The EU likes to talk up its world-beating progress on climate change, but the numbers show the ride to climate neutrality won’t be smooth.
Here’s two: 40 and over 1 billion.
The first is the temperature — 40 degrees — likely to be hit in Spain this week as the country enters what the State Meteorological Agency called an “extraordinary” heat episode for May.
Climate change is already driving extreme weather across Europe. But the bloc’s push to become the world’s first carbon-neutral continent has lost ground in recent months.
The EU released over 1 billion tons of planet-heating CO2 or similar gases into the atmosphere in the final three months of 2021. That finding, released Monday, showed the bloc’s emissions had surged back to levels not seen since 2018, before the pandemic slammed on the economic brakes.
Those numbers put a sharp focus on the machinations in the European Parliament’s environment committee, which laid out its positions on a major suite of climate legislation on Tuesday.
MEPs voted to strengthen the EU’s proposed Fit for 55 package — designed to meet the EU’s legally binding goal to cut emissions 55 percent below 1990 levels by 2030.
The package is critical, said Lucie Mattera, head of EU politics at the E3G think tank, because it can “make sure that the EU does not just have a plan, but a plan that is executed at the right speed and at the right scale.”
MEPs hailed Tuesday’s outcome as a success.
“I think this is the best we could hope for,” said Jytte Guteland, a lead center-left lawmaker on climate policy. “I think this is a good and stable result that shows the will of [the environment committee] to respect the EU climate law and also the Paris Agreement.”
Some industry groups were less pleased, with the BusinessEurope lobby warning the bloc’s economy would “pay a heavy price” if the committee’s positions become law.
It’s expected the legislation will face tough opposition from EU capitals. Perhaps anticipating this, last month EU Green Deal Frans Timmermans urged the environment committee to be his allies in keeping the proposals strong.
On Tuesday, they voted for changes to several plans that would result in deeper emissions cuts than the original Commission proposals, from higher carbon sink targets to a faster phaseout of free pollution licenses for industry.
Although the final votes on the committee’s positions were decisive, there were much narrower margins for core elements of the reform of the EU’s Emissions Trading System, which covers about 40 percent of the bloc’s total greenhouse gas pollution.
A left-leaning alliance passed an amendment to set a tougher limit on emissions for sectors covered under the carbon market against fierce opposition from conservative factions, winning the vote by 46 to 41.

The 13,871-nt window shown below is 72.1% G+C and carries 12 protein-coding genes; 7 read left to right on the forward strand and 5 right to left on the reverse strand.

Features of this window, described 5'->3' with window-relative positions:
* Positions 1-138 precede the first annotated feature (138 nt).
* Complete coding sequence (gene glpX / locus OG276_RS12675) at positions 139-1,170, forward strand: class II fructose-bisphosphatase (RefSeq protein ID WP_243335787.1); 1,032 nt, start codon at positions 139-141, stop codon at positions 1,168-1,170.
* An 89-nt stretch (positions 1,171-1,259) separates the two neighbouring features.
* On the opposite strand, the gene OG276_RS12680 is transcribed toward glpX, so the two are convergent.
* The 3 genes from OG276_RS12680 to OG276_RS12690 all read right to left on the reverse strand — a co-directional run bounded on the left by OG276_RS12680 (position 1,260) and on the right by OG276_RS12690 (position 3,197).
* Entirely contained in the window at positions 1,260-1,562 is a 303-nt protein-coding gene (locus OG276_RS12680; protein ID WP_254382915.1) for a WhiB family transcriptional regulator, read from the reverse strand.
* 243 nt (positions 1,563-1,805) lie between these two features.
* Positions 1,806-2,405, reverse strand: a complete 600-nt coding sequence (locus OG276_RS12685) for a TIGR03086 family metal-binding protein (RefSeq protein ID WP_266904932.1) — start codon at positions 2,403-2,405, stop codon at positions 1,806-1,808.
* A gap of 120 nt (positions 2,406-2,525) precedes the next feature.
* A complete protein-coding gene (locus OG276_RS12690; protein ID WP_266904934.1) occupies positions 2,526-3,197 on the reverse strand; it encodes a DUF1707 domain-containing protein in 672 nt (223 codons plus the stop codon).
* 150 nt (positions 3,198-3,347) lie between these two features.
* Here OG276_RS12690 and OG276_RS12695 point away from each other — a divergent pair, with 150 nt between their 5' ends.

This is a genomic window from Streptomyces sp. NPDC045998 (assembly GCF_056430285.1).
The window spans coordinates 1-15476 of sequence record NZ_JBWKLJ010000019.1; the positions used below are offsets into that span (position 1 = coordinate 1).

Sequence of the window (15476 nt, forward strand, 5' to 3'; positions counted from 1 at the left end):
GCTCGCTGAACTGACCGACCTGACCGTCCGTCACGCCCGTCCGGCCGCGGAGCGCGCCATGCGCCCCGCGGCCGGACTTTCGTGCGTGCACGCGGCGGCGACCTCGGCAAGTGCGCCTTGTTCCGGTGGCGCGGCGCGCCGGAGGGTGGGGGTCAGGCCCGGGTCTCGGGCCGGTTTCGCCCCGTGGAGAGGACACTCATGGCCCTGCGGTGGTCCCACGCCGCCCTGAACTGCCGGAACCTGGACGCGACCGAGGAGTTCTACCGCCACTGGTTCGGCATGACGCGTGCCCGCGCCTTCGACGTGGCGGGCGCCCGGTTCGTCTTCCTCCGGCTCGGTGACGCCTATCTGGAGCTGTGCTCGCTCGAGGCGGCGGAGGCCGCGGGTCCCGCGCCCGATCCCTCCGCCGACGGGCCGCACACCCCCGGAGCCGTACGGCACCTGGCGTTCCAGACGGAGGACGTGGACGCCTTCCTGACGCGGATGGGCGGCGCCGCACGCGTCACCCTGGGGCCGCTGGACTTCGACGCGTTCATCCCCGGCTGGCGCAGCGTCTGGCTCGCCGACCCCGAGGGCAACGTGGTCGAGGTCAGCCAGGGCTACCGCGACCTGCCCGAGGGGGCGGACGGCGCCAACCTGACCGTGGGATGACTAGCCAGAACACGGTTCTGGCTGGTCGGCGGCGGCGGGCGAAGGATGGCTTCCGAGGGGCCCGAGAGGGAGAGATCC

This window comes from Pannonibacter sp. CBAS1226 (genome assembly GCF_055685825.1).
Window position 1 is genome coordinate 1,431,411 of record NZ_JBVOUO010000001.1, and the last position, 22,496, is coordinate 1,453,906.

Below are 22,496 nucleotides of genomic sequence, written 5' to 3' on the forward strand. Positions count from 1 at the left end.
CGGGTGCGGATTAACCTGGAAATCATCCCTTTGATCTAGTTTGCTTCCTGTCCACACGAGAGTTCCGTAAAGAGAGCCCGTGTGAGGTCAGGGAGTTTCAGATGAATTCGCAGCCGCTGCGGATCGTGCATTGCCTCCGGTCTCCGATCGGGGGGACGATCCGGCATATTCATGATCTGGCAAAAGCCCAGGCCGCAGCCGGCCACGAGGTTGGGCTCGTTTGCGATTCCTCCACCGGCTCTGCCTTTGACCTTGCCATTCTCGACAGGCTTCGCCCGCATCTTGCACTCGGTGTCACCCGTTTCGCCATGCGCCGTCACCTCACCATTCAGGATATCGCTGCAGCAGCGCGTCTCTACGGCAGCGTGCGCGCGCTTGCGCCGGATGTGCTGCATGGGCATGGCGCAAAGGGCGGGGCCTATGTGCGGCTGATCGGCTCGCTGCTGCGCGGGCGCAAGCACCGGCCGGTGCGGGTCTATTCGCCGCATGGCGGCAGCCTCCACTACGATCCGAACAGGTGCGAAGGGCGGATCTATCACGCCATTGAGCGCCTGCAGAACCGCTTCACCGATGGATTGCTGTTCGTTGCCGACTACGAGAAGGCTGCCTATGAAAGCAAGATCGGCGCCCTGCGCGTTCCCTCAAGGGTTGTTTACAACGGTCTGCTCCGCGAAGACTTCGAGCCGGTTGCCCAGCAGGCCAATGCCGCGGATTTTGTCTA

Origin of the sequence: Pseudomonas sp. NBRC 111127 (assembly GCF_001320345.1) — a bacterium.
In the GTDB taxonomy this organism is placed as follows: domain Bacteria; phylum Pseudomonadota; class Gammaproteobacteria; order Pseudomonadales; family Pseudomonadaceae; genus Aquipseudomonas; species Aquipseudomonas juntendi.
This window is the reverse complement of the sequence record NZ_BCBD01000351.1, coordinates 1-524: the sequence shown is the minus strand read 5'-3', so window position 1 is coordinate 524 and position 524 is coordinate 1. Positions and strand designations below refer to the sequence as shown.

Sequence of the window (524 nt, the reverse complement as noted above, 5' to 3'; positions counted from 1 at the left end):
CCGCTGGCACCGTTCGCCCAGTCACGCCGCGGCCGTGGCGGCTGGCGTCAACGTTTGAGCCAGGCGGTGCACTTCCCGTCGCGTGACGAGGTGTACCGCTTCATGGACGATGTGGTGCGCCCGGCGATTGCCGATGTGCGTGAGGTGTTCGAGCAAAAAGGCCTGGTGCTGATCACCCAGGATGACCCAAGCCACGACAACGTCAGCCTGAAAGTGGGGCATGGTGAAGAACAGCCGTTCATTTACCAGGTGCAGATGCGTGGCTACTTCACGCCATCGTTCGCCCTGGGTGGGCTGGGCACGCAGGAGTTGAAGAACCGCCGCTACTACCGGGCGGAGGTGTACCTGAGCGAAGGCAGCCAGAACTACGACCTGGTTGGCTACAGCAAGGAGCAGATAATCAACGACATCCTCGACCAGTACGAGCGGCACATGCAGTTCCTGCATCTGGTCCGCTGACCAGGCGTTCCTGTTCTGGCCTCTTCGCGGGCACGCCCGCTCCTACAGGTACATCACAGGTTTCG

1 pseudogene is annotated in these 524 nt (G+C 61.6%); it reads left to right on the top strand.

It’s unclear whether the narrow committee majority can hold when the full Parliament votes in June; center-right lawmakers have already said they plan to mount another attempt to kill the amendment.
Conservatives see the left-wing groups’ ETS changes as “problematic” because the EU “is in a big crisis, and we need to replace Russian gas,” said center-right MEP Peter Liese.
“There will be some coal to replace Russian gas. Coal is dirty. But the war in Ukraine is dirtier. And that’s why we have to accept some coal to replace Russian gas and this would contradict with a huge step up” on capping emissions in the near term, he added.
That point was emphasized Monday when data showed pollution has surged back to pre-pandemic levels.
The European Commission did not respond to repeated requests on Tuesday to explain the emissions increase. But analysts said the jump was driven in part by the resurgence of coal burning. Countries have responded to record high natural gas prices by switching on their coal plants, said Refintiv carbon analyst Yan Qin. Elevated emissions are likely to continue through this year, as the EU does whatever it takes to keep the lights on while also cutting its dependence on Russian gas.
That doesn’t change the steady underlying growth of renewable energy, said Qin. “I am optimistic that the short rebound in emissions is just a bump on the road to green transition and does not hamper the decarbonization efforts.”
Nevertheless, it’s embarrassing for the EU, said E3G’s Mattera, otherwise “our international partners will start questioning the credibility of our commitments.”
The Commission will seek to spur the acceleration away from both coal and Russia gas on Wednesday with a set of proposals designed to boost renewable energy and energy efficiency.
Those measures will largely depend on Europe’s capitals to put them into action. For example by fitting all new buildings with solar panels, or, as the Netherlands announced last week, a mandate that all central heating refits will replace old gas boilers with heat pumps.
Belgian Greens MEP Saskia Bricmont tweeted that there was “one solution” to the rise in emissions in 2021: “Accelerate the energy transition to decarbonize.”
This article is part of POLITICO Pro
The one-stop-shop solution for policy professionals fusing the depth of POLITICO journalism with the power of technology
Exclusive, breaking scoops and insights
Customized policy intelligence platform
A high-level public affairs network